Device context (IDeviceContext interface) is the main interface for recording rendering commands. Similar to Direct3D11, there are immediate context and deferred contexts (which in Direct3D11 implementation map directly to the corresponding context types). Immediate context combines command queue and command list recording functionality. It records commands and submits the command list for execution when it contains sufficient number of commands. Deferred contexts are designed to only record command lists that can be submitted for execution through the immediate context.
An alternative way to design the API would be to expose command queue and command lists directly. This approach however does not map well to Direct3D11 and OpenGL. Besides, some functionality (such as dynamic descriptor allocation) can be much more efficiently implemented when it is known that a command list is recorded by a certain deferred context from some thread.
The approach taken in the engine does not limit scalability as the application is expected to create one deferred context per thread, and internally every deferred context records a command list in lock-free fashion. At the same time this approach maps well to older APIs.
In current implementation, only one immediate context that uses default graphics command queue is created. To support multiple GPUs or multiple command queue types (compute, copy, etc.), it is natural to have one immediate contexts per queue. Cross-context synchronization utilities will be necessary.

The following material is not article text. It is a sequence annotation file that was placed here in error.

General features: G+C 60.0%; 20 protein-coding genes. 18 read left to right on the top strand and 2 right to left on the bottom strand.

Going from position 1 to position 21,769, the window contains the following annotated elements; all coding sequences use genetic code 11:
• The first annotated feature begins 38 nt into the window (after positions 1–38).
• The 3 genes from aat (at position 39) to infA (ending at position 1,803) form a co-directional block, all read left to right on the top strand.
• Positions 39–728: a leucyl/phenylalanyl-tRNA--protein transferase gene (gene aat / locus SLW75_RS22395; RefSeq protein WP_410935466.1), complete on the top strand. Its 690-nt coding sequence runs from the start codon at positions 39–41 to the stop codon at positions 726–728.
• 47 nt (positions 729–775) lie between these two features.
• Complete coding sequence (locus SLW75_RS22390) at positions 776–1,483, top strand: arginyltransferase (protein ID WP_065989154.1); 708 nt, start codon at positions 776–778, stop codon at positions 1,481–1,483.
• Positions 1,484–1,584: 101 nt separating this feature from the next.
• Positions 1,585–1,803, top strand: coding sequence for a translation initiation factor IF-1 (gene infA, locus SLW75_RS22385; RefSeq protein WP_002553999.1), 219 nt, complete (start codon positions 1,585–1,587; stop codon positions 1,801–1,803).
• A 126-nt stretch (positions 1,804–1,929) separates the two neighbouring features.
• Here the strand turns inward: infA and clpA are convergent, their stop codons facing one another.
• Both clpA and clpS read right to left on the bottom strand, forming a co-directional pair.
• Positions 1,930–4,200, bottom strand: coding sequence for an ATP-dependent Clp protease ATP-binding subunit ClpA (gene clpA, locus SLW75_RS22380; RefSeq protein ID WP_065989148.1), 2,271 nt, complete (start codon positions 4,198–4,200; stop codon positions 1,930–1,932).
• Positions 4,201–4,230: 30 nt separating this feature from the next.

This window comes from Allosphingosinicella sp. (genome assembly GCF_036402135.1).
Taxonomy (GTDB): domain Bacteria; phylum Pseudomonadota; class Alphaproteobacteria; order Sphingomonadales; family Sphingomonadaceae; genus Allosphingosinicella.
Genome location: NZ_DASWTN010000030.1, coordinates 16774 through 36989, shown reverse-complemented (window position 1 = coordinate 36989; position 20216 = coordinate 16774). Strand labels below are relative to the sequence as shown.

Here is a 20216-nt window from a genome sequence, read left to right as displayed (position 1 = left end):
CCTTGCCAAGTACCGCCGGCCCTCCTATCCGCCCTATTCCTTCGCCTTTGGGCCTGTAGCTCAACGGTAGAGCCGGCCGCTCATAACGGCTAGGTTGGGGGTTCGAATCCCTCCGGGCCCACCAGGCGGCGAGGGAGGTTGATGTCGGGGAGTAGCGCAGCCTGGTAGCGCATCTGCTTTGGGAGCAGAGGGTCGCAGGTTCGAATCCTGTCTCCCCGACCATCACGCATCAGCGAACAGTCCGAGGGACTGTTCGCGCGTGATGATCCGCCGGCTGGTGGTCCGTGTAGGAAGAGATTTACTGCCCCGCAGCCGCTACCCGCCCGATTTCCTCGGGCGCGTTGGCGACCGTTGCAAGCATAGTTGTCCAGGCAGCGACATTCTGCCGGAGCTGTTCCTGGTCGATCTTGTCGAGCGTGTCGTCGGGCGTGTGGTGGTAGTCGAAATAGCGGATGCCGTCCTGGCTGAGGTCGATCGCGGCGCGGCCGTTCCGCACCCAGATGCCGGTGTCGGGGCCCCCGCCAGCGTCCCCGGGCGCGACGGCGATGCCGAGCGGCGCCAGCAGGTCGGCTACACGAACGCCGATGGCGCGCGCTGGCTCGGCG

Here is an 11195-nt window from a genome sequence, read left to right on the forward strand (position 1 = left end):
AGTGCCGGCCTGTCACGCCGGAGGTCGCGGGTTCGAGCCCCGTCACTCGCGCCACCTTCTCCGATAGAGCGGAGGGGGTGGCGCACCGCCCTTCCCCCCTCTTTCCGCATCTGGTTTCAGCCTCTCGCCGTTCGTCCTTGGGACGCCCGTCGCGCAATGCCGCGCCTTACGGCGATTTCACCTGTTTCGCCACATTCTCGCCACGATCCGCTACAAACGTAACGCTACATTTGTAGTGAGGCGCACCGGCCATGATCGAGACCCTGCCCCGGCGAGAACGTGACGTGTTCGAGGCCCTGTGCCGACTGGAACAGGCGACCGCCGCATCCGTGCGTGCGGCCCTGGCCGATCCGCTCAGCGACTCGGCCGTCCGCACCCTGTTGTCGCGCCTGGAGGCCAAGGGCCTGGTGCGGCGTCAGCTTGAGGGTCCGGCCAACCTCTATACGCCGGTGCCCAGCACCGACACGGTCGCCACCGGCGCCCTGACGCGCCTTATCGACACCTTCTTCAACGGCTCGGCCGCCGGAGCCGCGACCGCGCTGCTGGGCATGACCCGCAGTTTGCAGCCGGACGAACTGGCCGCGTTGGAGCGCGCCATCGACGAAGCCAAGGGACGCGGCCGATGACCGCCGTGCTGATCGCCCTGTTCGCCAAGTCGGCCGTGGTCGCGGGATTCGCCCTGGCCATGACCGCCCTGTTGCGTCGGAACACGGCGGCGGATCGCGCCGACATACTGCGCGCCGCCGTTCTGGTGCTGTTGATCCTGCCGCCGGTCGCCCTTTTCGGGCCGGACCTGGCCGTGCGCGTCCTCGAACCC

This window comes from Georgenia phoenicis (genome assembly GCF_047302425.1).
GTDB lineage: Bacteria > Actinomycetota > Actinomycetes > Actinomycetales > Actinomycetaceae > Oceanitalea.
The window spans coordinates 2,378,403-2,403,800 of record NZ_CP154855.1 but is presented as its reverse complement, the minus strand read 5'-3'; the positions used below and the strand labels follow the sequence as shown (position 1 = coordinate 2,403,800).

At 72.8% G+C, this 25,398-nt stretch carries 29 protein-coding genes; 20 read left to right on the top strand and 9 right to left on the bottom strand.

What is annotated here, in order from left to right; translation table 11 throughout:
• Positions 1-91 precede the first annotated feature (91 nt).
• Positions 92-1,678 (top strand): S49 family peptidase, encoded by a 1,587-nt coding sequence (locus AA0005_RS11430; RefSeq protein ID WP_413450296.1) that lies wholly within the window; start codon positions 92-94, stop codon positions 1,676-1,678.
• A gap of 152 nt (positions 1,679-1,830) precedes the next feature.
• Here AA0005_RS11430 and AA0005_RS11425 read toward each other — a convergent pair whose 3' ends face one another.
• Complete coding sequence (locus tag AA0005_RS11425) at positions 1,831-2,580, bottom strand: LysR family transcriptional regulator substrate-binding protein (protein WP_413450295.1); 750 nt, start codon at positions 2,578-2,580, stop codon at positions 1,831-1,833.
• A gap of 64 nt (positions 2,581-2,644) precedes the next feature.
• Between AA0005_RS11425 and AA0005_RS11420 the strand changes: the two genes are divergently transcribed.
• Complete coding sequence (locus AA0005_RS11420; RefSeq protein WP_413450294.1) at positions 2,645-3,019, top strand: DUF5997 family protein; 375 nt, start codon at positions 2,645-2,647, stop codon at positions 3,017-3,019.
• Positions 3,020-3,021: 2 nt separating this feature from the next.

Swap Chain (ISwapChain interface). Swap chain interface represents a chain of back buffers and is responsible for showing the final rendered image on the screen.
Render device, device contexts and swap chain are created during the engine initialization.
Resources (ITexture and IBuffer interfaces). There are two types of resources - textures and buffers. There are many different texture types (2D textures, 3D textures, texture array, cubmepas, etc.) that can all be represented by ITexture interface.
Resources Views (ITextureView and IBufferView interfaces). While textures and buffers are mere data containers, texture views and buffer views describe how the data should be interpreted. For instance, a 2D texture can be used as a render target for rendering commands or as a shader resource.